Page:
measuring roi

The purpose of measuring ROI is to know what works & what to do next.

ROI is a straightforward equation in theory with only two variables; How much did you spend? And, how much did you make?

If you know these values, you can use the formula above or a handy ROI calculator to measure your ROI.

In practice, understanding the causal relationship between these two variables (i.e. attribution) is hard.

So hard in fact that, despite a $1.8 billion marketing attribution industry, no one has truly solved ROI attribution.

What begins as an innocent attempt to improve budget allocation often descends into philosophical debates over attribution models, egos being bruised, and demoing the latest 7-figure Adobe product.

A More Pragmatic Approach

For most marketing teams, the relationship between confidence and value when measuring ROI follows a bell curve.

When you move from ad-hoc (non-existent) measurment of ROI on your marketing activity to a consistent (albeit imperfect) approach, you gain a lot of value and you’re able to make better, directionally correct decisions.

If you’re Coca Cola, Expedia, or have a marketing budget rivaling the GPD of a nation state – then yes, improving the accuracy of ROI calculations by a fraction is probably a good use of your budget.

While all businesses benefit from having a clearer idea of what’s working, the value of measuring ROI increases in proportion with the amount of money you’re spending.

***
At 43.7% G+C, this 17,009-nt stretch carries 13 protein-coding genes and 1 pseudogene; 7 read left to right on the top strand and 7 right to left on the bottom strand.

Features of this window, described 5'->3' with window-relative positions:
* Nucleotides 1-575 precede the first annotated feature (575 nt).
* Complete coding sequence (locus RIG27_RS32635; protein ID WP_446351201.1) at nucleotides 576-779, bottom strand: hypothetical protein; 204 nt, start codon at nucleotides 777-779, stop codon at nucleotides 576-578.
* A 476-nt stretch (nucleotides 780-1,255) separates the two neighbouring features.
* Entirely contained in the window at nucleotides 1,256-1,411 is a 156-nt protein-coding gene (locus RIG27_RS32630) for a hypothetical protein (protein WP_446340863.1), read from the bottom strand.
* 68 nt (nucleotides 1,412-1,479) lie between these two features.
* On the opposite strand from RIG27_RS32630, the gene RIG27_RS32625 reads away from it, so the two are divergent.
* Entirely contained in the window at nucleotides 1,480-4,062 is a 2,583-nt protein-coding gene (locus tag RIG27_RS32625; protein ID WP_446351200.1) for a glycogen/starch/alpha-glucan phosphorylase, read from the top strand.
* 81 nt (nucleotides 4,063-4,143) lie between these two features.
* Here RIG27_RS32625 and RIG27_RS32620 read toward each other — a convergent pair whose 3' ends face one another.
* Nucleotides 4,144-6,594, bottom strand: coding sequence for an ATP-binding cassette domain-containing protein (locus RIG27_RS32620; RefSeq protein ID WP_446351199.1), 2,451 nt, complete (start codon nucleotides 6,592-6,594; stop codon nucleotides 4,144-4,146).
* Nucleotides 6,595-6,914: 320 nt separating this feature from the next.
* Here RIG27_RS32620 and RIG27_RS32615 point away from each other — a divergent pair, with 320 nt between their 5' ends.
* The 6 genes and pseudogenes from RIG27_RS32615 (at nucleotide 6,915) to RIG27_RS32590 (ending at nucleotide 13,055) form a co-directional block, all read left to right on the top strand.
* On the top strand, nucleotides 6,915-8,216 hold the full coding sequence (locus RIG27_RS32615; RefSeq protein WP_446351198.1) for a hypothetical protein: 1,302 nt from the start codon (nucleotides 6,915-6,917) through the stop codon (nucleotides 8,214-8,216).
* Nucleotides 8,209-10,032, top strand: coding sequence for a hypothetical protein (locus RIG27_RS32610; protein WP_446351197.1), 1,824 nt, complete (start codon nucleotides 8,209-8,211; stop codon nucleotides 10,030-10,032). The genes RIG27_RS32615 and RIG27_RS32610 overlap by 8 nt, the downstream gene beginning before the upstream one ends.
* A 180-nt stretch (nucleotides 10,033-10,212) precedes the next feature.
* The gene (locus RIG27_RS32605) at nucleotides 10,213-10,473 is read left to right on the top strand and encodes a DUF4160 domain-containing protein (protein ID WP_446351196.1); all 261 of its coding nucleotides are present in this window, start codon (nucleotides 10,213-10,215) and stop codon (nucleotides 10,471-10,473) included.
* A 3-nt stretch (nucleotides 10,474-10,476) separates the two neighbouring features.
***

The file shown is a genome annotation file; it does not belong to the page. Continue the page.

Striving for perfect attribution is not just a fallacy but it ignores the fact that imperfect, yet directionally correct, ROI calculations can tell us what’s working and what to do next. For most businesses, this isn’t just acceptable – but optimal when considering the trade-offs of seeking perfection.

The Pragmatist’s approach to ROI

The pragmatic approach to measuring ROI is to use whichever metric is closest to revenue that you know to calculate the ROI of a campaign.

In other words, if you know how much revenue a campaign generated – great, use it! This is often quite rare, but you might know how many customers, leads or visits the campaign sent. In this case, you’d use the metric closest to revenue (i.e. revenue, then customers, then leads, then visits) to calculate a predicted ROI.

TrueNorth is able to go one step further by building a model of your funnel working out the rolling value of a visit, lead, or customer.

There are drawbacks to this, for sure.

If a campaign costing $800 generates 10 MQLs, which based on your MQLs being worth $145 each on average, your ROI would be predicted as $650 (81.3%). What if those 10 MQLs were worth $200 each? Or nothing?

This is part two of the attribution argument – and a valid one as there is money at stake.

However, given the alternatives, we believe the benefits of having a directionally correct method of measuring ROI that is transparent outweighs the drawbacks of either not measuring ROI, or only measuring it when the data is conveniantly available.

Marcus Taylor

Marcus Taylor

Marcus is the CEO of TrueNorth, a growth marketing platform that helps marketing teams focus, align and track marketing in one place.

More from Marcus
  • Follow Marcus

Leave a Reply